2-)I started to work digital filters this year. I learned some DSP's architecture, some filter algorithms and implemented some digital filters with dsPICs they gives good performance. After during ~5 weeks understanding and implementing term, I leave dsPIC series and start cortex-m4, which gives more serious and powerful platform, to make more serious jobs. I know the difference between a DSP and general purpose CPU basicaly. Some data bus architecture differences and some computational architecture differences... But, I wonder general purpose CPU's performance for filter algoritms. Because, for instance, my intel i5 3210 3.1ghz can make calculation of fourier transform using matlab in short time. Other example, my raspberry pi 3, which have cortex-A53, can run matematica application. Other side, my dsPIC runs at 40 mhz CPU frequency, cortex-A53 runs at 1.2 ghz with 4 core. So, can't I use these CPUs(i5-A53) to run my dsPIC filter algorithm? Very particularly, can't they give same performance although its enhanced architecture? It is not for an any aim just for learning and just wonder. Maybe, I could not understand some concept of "modern" CPUs/DSPs because I generally studied with old books from 2000s years and these tecnologies have developed a lot. Otherwise, information about DSPs and general purpuse CPUs has changed or there is not any precise border between those yet?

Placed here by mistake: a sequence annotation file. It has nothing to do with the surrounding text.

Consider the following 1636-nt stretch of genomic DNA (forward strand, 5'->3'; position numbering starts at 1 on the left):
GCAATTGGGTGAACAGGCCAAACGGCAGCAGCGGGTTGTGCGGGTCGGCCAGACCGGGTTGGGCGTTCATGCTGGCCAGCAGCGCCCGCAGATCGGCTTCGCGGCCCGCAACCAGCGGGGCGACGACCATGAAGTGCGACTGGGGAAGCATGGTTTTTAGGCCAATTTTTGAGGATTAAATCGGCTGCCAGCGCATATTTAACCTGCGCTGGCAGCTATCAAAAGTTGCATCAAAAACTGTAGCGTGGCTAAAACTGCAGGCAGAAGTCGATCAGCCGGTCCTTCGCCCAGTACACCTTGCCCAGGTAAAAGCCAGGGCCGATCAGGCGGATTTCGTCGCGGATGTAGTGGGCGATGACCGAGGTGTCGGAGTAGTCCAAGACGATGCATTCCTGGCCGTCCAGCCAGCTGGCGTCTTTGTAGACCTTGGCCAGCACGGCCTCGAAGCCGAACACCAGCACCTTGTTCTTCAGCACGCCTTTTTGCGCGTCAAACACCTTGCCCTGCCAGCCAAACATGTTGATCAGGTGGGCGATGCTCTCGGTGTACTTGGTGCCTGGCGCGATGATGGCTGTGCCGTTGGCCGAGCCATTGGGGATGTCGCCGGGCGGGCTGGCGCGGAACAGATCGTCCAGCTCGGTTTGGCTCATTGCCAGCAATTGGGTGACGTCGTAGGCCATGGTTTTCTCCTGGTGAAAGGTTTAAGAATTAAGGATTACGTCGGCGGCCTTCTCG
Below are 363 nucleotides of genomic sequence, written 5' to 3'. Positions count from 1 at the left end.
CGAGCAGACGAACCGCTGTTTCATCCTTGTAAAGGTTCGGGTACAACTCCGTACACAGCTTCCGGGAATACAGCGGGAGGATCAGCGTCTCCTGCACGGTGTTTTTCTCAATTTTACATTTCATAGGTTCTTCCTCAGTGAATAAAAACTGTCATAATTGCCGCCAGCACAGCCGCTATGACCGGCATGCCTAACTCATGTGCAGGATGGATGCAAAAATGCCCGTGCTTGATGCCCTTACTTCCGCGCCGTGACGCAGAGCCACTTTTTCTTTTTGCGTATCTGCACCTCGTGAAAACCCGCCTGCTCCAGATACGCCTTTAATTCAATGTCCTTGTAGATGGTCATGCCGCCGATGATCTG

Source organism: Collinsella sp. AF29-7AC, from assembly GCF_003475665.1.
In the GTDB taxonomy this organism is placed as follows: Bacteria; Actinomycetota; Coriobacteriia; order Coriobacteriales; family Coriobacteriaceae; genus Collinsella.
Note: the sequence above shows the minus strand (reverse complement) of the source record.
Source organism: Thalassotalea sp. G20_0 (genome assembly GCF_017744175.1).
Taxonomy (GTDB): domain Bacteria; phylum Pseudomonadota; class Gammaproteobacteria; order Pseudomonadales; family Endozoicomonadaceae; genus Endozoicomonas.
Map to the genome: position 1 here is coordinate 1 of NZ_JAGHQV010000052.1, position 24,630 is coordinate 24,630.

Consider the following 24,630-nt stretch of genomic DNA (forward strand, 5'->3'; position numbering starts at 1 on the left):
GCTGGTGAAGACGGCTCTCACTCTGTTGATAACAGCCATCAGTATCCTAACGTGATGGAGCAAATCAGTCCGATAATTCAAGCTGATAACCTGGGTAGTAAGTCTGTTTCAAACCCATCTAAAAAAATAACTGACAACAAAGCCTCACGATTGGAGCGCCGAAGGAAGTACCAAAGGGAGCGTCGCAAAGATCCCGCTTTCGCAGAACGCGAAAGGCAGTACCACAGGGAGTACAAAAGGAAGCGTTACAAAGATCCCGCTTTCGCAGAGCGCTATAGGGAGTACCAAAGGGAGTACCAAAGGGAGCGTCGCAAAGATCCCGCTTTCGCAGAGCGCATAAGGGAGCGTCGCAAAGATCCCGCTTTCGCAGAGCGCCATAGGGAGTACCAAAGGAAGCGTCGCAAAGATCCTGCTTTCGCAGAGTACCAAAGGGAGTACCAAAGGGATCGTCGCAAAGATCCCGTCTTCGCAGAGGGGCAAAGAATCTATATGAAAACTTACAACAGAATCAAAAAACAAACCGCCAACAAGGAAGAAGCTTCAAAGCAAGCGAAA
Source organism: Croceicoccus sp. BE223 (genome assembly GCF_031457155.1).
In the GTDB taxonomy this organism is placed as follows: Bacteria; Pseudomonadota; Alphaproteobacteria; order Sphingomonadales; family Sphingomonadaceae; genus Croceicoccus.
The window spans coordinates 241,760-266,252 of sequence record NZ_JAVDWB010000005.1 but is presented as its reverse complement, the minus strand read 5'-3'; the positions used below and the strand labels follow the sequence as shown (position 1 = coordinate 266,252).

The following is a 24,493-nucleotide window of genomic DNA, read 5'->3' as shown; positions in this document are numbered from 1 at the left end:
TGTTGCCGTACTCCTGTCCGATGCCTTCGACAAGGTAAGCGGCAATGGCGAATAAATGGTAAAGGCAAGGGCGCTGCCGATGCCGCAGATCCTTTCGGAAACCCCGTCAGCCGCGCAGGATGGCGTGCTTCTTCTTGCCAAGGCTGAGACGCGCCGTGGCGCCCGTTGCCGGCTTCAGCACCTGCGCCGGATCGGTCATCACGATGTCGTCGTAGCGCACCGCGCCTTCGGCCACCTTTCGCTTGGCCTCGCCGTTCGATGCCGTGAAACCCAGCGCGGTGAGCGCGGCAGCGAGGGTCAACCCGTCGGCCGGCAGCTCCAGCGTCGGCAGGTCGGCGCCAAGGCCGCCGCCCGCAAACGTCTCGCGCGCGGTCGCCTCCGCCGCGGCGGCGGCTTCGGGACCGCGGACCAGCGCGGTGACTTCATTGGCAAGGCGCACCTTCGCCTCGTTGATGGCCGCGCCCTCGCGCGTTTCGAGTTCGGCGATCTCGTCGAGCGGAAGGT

Thanks.